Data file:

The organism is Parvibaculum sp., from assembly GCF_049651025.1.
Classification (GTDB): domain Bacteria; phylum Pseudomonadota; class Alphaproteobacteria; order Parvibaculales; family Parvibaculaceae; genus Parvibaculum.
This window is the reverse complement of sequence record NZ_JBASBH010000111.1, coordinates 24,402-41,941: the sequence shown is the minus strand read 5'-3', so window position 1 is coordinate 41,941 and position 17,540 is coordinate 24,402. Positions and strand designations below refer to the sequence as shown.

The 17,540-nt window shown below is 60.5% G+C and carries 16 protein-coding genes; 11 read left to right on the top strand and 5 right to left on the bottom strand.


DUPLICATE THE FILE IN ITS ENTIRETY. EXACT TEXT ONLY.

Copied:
The organism is Parvibaculum sp., from assembly GCF_049651025.1.
Classification (GTDB): domain Bacteria; phylum Pseudomonadota; class Alphaproteobacteria; order Parvibaculales; family Parvibaculaceae; genus Parvibaculum.
This window is the reverse complement of sequence record NZ_JBASBH010000111.1, coordinates 24,402-41,941: the sequence shown is the minus strand read 5'-3', so window position 1 is coordinate 41,941 and position 17,540 is coordinate 24,402. Positions and strand designations below refer to the sequence as shown.

The 17,540-nt window shown below is 60.5% G+C and carries 16 protein-coding genes; 11 read left to right on the top strand and 5 right to left on the bottom strand.